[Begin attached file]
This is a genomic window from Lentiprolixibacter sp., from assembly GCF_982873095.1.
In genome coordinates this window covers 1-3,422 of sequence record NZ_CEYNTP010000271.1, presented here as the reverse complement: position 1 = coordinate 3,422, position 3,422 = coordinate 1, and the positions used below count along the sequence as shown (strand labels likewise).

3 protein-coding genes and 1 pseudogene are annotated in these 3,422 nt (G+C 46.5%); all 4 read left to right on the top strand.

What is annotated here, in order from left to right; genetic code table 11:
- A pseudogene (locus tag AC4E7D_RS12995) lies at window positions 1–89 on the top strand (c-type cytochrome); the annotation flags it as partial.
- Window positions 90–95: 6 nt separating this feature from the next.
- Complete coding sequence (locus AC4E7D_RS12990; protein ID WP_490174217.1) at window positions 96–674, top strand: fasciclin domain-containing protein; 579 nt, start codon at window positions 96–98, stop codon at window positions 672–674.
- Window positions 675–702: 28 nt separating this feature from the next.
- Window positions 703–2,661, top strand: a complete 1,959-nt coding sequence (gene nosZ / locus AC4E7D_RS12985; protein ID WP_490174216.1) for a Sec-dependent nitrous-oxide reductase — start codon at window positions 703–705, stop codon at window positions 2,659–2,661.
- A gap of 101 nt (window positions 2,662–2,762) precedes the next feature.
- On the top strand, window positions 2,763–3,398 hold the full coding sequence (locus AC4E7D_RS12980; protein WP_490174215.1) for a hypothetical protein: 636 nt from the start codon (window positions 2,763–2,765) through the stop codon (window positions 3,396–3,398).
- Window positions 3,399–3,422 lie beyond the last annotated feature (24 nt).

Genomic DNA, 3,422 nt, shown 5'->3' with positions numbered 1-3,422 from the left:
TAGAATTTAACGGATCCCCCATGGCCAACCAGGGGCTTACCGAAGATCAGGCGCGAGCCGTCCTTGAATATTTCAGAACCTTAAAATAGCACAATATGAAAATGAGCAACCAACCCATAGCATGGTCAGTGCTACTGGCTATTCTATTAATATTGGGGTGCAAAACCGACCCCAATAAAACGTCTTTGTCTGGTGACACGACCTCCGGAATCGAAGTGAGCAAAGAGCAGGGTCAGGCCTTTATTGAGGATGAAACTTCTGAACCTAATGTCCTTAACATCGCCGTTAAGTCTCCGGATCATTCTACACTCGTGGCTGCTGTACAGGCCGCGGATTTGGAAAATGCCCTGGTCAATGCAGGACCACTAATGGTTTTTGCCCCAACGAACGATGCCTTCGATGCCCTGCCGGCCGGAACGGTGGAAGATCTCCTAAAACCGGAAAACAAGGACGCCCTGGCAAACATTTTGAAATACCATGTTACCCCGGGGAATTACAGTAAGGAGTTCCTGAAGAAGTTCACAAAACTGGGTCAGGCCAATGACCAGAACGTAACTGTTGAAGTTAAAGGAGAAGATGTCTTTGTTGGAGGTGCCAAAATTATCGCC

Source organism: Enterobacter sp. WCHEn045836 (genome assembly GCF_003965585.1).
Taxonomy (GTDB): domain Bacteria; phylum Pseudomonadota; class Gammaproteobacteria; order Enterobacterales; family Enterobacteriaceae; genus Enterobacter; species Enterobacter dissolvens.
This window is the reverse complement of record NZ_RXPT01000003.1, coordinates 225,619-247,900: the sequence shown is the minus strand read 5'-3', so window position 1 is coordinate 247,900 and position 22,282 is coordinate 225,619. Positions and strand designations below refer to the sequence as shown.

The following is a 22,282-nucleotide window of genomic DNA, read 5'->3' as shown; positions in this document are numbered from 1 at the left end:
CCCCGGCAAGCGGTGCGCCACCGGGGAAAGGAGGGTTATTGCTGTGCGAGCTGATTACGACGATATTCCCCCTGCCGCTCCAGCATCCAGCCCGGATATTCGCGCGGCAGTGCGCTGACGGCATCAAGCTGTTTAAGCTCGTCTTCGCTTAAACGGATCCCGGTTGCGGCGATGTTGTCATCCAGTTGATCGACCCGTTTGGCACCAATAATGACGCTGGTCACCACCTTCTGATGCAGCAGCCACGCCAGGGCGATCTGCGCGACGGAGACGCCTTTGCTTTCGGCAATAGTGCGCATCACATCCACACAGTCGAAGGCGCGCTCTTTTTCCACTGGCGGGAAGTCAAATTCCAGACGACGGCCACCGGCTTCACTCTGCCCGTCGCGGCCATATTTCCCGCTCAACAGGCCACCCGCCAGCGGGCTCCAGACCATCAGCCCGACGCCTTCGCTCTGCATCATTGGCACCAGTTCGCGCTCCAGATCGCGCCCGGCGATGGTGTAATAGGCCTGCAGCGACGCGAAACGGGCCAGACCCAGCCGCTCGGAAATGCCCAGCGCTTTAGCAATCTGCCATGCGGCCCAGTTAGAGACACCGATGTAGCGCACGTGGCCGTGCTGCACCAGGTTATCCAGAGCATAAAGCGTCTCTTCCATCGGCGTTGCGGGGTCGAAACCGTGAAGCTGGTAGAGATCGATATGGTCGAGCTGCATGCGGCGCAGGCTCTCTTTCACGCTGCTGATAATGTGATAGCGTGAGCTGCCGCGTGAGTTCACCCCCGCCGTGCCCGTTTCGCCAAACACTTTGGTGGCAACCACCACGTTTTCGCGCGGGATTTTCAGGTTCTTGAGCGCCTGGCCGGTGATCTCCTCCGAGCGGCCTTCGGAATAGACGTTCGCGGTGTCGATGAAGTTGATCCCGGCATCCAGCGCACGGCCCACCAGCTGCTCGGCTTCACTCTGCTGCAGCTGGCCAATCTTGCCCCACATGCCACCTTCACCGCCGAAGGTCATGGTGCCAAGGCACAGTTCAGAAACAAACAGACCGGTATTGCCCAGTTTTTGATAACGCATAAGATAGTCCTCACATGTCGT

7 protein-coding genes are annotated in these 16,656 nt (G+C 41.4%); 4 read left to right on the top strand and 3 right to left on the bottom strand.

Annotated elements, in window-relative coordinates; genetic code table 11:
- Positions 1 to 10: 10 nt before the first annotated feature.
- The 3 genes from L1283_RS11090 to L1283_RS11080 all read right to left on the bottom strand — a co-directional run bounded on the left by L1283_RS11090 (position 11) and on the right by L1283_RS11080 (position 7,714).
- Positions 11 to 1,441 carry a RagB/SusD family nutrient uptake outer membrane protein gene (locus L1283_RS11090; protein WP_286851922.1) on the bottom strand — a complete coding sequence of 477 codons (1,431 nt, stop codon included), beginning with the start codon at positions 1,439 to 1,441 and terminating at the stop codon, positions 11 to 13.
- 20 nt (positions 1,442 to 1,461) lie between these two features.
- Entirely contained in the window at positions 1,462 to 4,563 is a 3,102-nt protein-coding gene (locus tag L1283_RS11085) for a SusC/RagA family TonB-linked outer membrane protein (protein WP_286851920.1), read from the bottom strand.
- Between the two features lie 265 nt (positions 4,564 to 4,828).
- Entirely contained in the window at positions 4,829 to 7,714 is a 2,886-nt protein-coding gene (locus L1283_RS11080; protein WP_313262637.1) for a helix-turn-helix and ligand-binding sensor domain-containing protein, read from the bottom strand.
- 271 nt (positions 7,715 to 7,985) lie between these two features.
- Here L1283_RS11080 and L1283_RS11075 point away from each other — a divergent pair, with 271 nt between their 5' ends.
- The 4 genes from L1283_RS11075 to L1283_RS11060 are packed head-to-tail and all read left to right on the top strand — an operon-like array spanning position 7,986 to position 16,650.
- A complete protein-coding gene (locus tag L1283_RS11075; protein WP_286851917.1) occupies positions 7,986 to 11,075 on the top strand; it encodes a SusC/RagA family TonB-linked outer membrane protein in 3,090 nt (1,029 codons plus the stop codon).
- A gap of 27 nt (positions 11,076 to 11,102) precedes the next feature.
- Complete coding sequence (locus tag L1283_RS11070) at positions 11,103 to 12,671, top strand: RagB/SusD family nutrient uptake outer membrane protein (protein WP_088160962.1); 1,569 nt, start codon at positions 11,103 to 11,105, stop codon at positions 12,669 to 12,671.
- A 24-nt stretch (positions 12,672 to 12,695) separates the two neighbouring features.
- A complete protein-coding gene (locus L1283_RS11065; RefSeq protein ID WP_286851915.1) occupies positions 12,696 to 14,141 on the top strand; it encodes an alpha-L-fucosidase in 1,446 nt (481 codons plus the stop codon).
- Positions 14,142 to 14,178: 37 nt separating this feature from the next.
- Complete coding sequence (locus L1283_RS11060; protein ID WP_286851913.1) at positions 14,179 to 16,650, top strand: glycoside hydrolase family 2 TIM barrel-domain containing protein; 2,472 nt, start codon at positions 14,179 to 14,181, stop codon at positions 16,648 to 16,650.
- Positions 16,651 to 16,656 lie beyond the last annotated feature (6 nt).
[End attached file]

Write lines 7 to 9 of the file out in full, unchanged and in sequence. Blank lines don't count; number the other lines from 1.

- Complete coding sequence (locus AC4E7D_RS12990; protein ID WP_490174217.1) at window positions 96–674, top strand: fasciclin domain-containing protein; 579 nt, start codon at window positions 96–98, stop codon at window positions 672–674.
- Window positions 675–702: 28 nt separating this feature from the next.
- Window positions 703–2,661, top strand: a complete 1,959-nt coding sequence (gene nosZ / locus AC4E7D_RS12985; protein ID WP_490174216.1) for a Sec-dependent nitrous-oxide reductase — start codon at window positions 703–705, stop codon at window positions 2,659–2,661.